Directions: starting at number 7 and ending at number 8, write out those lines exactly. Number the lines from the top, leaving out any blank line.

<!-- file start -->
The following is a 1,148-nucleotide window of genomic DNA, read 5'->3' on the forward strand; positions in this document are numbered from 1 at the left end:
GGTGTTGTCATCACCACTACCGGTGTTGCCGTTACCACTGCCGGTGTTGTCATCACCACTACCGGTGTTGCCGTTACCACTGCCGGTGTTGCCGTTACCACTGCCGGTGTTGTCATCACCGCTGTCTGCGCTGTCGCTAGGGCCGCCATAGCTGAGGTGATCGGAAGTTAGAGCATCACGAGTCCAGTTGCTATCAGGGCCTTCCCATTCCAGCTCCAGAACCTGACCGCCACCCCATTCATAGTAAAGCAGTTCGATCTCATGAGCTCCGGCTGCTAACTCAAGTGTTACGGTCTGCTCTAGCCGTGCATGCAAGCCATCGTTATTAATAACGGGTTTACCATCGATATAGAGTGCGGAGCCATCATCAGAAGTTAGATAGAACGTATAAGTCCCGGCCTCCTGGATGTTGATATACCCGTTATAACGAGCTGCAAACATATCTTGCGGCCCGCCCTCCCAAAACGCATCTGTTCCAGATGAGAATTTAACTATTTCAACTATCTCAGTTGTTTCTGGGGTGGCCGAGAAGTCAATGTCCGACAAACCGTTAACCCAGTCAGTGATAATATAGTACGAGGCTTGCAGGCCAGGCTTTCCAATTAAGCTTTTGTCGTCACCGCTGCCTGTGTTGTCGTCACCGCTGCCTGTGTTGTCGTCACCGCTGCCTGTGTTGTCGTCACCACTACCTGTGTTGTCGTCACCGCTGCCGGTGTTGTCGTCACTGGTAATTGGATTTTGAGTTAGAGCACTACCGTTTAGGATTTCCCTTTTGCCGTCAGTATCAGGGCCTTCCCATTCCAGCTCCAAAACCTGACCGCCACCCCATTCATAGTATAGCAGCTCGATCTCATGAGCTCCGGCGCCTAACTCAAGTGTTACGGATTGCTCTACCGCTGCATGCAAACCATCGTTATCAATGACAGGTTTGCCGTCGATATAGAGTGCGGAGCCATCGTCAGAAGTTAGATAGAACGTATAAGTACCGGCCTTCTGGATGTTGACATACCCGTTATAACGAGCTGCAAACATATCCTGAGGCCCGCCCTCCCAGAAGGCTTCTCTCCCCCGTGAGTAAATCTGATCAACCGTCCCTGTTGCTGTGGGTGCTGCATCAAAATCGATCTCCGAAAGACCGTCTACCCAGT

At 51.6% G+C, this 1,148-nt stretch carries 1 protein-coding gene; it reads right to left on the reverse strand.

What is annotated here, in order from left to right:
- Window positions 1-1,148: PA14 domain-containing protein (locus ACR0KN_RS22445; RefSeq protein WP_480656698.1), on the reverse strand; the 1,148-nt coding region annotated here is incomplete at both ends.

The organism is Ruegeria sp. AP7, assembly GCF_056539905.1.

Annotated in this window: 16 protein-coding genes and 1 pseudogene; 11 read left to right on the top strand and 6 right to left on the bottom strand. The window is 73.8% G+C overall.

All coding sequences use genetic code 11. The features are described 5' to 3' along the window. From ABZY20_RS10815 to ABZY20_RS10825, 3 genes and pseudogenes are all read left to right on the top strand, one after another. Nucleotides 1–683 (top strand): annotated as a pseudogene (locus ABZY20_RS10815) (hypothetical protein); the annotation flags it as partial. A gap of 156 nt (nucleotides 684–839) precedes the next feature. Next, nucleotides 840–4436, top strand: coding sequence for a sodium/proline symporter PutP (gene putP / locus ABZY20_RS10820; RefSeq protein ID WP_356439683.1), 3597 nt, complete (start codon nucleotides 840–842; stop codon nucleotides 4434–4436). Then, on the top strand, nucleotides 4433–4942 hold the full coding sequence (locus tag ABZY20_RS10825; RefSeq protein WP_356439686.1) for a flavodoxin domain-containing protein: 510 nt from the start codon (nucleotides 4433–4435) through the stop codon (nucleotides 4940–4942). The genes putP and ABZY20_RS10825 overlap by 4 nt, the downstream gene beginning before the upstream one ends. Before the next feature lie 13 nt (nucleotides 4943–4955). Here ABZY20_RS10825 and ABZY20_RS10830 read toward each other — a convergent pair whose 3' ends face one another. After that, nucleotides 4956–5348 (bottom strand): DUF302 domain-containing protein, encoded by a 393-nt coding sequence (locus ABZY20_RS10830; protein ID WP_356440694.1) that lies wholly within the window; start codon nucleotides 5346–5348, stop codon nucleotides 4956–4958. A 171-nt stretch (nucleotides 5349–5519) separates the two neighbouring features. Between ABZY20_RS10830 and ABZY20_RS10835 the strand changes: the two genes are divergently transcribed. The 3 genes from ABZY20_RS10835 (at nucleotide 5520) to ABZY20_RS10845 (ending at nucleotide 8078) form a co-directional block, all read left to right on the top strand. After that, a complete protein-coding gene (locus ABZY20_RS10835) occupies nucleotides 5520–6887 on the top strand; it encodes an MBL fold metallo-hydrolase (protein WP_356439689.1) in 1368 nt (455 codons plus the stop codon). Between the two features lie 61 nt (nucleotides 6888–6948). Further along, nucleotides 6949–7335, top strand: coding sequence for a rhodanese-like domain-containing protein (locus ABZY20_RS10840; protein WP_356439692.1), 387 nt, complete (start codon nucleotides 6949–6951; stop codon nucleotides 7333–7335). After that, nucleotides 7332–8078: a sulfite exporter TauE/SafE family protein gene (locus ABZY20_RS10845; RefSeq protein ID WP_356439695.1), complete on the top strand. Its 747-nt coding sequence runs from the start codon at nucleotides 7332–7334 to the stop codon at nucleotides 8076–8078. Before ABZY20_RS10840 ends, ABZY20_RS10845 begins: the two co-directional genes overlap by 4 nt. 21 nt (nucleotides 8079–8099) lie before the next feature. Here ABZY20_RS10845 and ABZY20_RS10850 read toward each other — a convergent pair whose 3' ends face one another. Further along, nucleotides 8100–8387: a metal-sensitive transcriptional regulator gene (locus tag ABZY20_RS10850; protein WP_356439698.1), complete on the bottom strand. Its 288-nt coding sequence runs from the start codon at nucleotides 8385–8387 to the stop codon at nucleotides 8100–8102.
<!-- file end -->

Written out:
Annotated in this window: 16 protein-coding genes and 1 pseudogene; 11 read left to right on the top strand and 6 right to left on the bottom strand. The window is 73.8% G+C overall.

All coding sequences use genetic code 11. The features are described 5' to 3' along the window. From ABZY20_RS10815 to ABZY20_RS10825, 3 genes and pseudogenes are all read left to right on the top strand, one after another. Nucleotides 1–683 (top strand): annotated as a pseudogene (locus ABZY20_RS10815) (hypothetical protein); the annotation flags it as partial. A gap of 156 nt (nucleotides 684–839) precedes the next feature. Next, nucleotides 840–4436, top strand: coding sequence for a sodium/proline symporter PutP (gene putP / locus ABZY20_RS10820; RefSeq protein ID WP_356439683.1), 3597 nt, complete (start codon nucleotides 840–842; stop codon nucleotides 4434–4436). Then, on the top strand, nucleotides 4433–4942 hold the full coding sequence (locus tag ABZY20_RS10825; RefSeq protein WP_356439686.1) for a flavodoxin domain-containing protein: 510 nt from the start codon (nucleotides 4433–4435) through the stop codon (nucleotides 4940–4942). The genes putP and ABZY20_RS10825 overlap by 4 nt, the downstream gene beginning before the upstream one ends. Before the next feature lie 13 nt (nucleotides 4943–4955). Here ABZY20_RS10825 and ABZY20_RS10830 read toward each other — a convergent pair whose 3' ends face one another. After that, nucleotides 4956–5348 (bottom strand): DUF302 domain-containing protein, encoded by a 393-nt coding sequence (locus ABZY20_RS10830; protein ID WP_356440694.1) that lies wholly within the window; start codon nucleotides 5346–5348, stop codon nucleotides 4956–4958. A 171-nt stretch (nucleotides 5349–5519) separates the two neighbouring features. Between ABZY20_RS10830 and ABZY20_RS10835 the strand changes: the two genes are divergently transcribed. The 3 genes from ABZY20_RS10835 (at nucleotide 5520) to ABZY20_RS10845 (ending at nucleotide 8078) form a co-directional block, all read left to right on the top strand. After that, a complete protein-coding gene (locus ABZY20_RS10835) occupies nucleotides 5520–6887 on the top strand; it encodes an MBL fold metallo-hydrolase (protein WP_356439689.1) in 1368 nt (455 codons plus the stop codon). Between the two features lie 61 nt (nucleotides 6888–6948). Further along, nucleotides 6949–7335, top strand: coding sequence for a rhodanese-like domain-containing protein (locus ABZY20_RS10840; protein WP_356439692.1), 387 nt, complete (start codon nucleotides 6949–6951; stop codon nucleotides 7333–7335). After that, nucleotides 7332–8078: a sulfite exporter TauE/SafE family protein gene (locus ABZY20_RS10845; RefSeq protein ID WP_356439695.1), complete on the top strand. Its 747-nt coding sequence runs from the start codon at nucleotides 7332–7334 to the stop codon at nucleotides 8076–8078. Before ABZY20_RS10840 ends, ABZY20_RS10845 begins: the two co-directional genes overlap by 4 nt. 21 nt (nucleotides 8079–8099) lie before the next feature. Here ABZY20_RS10845 and ABZY20_RS10850 read toward each other — a convergent pair whose 3' ends face one another. Further along, nucleotides 8100–8387: a metal-sensitive transcriptional regulator gene (locus tag ABZY20_RS10850; protein WP_356439698.1), complete on the bottom strand. Its 288-nt coding sequence runs from the start codon at nucleotides 8385–8387 to the stop codon at nucleotides 8100–8102.